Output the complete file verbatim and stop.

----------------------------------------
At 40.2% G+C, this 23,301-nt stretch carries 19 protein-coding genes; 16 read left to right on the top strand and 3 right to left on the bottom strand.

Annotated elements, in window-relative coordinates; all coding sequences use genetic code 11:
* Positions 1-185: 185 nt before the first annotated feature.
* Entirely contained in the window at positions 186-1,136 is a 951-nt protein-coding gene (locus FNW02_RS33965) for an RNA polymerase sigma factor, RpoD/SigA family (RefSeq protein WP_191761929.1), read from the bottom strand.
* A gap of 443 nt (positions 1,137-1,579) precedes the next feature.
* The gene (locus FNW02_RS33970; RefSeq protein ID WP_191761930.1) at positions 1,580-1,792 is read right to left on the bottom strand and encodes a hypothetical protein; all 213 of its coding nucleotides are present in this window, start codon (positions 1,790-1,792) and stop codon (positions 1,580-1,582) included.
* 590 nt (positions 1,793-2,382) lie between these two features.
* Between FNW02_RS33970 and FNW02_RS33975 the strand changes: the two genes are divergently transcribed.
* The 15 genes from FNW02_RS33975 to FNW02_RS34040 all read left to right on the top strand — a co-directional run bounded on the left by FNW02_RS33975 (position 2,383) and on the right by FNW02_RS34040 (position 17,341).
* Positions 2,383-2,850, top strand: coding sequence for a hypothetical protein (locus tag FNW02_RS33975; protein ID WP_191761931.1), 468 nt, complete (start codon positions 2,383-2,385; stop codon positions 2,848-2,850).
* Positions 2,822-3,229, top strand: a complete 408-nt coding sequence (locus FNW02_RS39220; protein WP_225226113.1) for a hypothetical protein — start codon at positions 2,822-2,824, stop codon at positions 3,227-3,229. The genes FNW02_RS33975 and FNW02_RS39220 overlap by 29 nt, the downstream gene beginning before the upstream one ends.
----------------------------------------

At 40.2% G+C, this 23,301-nt stretch carries 19 protein-coding genes; 16 read left to right on the top strand and 3 right to left on the bottom strand.

Annotated elements, in window-relative coordinates; all coding sequences use genetic code 11:
* Positions 1-185: 185 nt before the first annotated feature.
* Entirely contained in the window at positions 186-1,136 is a 951-nt protein-coding gene (locus FNW02_RS33965) for an RNA polymerase sigma factor, RpoD/SigA family (RefSeq protein WP_191761929.1), read from the bottom strand.
* A gap of 443 nt (positions 1,137-1,579) precedes the next feature.
* The gene (locus FNW02_RS33970; RefSeq protein ID WP_191761930.1) at positions 1,580-1,792 is read right to left on the bottom strand and encodes a hypothetical protein; all 213 of its coding nucleotides are present in this window, start codon (positions 1,790-1,792) and stop codon (positions 1,580-1,582) included.
* 590 nt (positions 1,793-2,382) lie between these two features.
* Between FNW02_RS33970 and FNW02_RS33975 the strand changes: the two genes are divergently transcribed.
* The 15 genes from FNW02_RS33975 to FNW02_RS34040 all read left to right on the top strand — a co-directional run bounded on the left by FNW02_RS33975 (position 2,383) and on the right by FNW02_RS34040 (position 17,341).
* Positions 2,383-2,850, top strand: coding sequence for a hypothetical protein (locus tag FNW02_RS33975; protein ID WP_191761931.1), 468 nt, complete (start codon positions 2,383-2,385; stop codon positions 2,848-2,850).
* Positions 2,822-3,229, top strand: a complete 408-nt coding sequence (locus FNW02_RS39220; protein WP_225226113.1) for a hypothetical protein — start codon at positions 2,822-2,824, stop codon at positions 3,227-3,229. The genes FNW02_RS33975 and FNW02_RS39220 overlap by 29 nt, the downstream gene beginning before the upstream one ends.